2. You can set up a vacation response in your Gmail settings that will automatically reply to anyone who emails you.
        3. While the vacation responder is enabled, Gmail will send a response to anyone who contacts you.
        4. If that person contacts you again after four days and your vacation responder is still enabled, Gmail will send another vacation response to remind the person that you're away from your email.
        5. To set up a Vacation Responder:
          1. From the Settings > General tab, select Vacation responder on in the Vacation responder: section.
          2. Enter the subject and body of your message in the Subject: and Message: fields.
          3. f you've enabled a personalized signature in your settings, Gmail will automatically append it to the bottom of your vacation response.
          4. Check the box next to Only send a response to people in my Contacts if you don't want everyone who emails you to know that you're away from your mail.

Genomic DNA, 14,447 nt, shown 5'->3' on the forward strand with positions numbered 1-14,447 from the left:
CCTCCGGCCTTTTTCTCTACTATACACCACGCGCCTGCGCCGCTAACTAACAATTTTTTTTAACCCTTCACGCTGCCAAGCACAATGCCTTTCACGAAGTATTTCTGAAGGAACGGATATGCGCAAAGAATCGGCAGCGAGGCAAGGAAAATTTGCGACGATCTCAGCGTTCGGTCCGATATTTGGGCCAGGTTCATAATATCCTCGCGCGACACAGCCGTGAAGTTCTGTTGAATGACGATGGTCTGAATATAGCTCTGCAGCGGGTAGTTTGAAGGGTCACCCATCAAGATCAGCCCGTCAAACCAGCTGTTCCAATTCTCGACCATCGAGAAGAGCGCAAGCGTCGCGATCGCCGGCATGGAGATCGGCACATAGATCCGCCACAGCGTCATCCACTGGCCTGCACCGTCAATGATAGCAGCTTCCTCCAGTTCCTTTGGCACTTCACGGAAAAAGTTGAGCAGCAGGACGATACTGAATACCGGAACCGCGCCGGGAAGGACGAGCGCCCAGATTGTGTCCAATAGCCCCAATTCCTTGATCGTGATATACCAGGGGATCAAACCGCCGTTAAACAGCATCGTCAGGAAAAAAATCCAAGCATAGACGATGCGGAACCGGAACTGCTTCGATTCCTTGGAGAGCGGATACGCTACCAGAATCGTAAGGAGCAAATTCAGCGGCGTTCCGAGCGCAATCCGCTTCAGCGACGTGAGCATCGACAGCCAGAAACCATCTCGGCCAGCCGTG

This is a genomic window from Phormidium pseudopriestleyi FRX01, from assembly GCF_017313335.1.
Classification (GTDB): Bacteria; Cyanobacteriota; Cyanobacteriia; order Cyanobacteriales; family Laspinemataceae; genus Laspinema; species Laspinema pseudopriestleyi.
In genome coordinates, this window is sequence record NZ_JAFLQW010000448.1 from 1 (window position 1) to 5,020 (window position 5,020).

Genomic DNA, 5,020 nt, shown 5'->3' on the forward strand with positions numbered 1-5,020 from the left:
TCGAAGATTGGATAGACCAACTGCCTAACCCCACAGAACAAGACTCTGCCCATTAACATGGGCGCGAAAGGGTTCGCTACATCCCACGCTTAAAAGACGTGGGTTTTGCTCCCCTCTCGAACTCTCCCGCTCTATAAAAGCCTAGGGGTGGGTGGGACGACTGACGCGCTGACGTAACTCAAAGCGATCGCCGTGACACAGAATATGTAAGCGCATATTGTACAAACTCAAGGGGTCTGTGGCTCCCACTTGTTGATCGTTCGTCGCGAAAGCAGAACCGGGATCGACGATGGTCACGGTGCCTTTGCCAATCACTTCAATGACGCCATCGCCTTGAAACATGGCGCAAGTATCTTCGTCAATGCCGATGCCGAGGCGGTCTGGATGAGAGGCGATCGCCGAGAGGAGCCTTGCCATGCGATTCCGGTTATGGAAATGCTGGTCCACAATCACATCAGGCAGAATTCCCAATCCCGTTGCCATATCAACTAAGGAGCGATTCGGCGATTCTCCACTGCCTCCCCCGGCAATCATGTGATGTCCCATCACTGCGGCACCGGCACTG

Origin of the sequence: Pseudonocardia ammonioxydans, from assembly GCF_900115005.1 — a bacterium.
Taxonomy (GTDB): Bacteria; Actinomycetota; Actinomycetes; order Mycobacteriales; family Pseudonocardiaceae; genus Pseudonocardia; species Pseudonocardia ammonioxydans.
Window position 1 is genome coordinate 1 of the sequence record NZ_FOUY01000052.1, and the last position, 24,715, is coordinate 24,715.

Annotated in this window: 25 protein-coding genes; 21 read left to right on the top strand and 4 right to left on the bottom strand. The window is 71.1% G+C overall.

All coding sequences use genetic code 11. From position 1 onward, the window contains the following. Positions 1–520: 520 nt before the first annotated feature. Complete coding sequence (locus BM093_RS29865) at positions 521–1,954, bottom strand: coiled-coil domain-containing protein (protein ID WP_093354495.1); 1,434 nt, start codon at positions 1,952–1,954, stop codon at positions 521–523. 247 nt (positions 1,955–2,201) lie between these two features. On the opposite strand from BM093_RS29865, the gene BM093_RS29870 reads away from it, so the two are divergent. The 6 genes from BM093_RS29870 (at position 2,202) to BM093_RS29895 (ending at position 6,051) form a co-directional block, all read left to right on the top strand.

5. Click Save Changes.
        6. While the vacation responder is enabled, you'll see a banner across the top of any Gmail page, displaying the subject of your vacation response.
        7. To stop Gmail from automatically sending the response, click end now within the banner. Or, if you'd like to edit the response, click vacation settings.
        8. Messages classified as spam and messages addressed to a mailing list you subscribe to will not receive a vacation response.
      10. Outgoing Message Encoding
        1. Each time you send a message, Gmail automatically selects an appropriate encoding for the language(s) in which you've composed your mail.
        2. It's possible, however, that the recipient may not be able to properly view the message you've sent.
        3. If your contacts are having trouble viewing messages you've sent them, we recommend using 'UTF-8' (Unicode) for all outgoing mail. UTF-8 is a standard encoding that's accepted by many email clients.
      11. Browser Connection
        1. If you sign in to Gmail via a non-secure Internet connection, like a public wireless or non-encrypted network, your Google account may be more vulnerable to hijacking.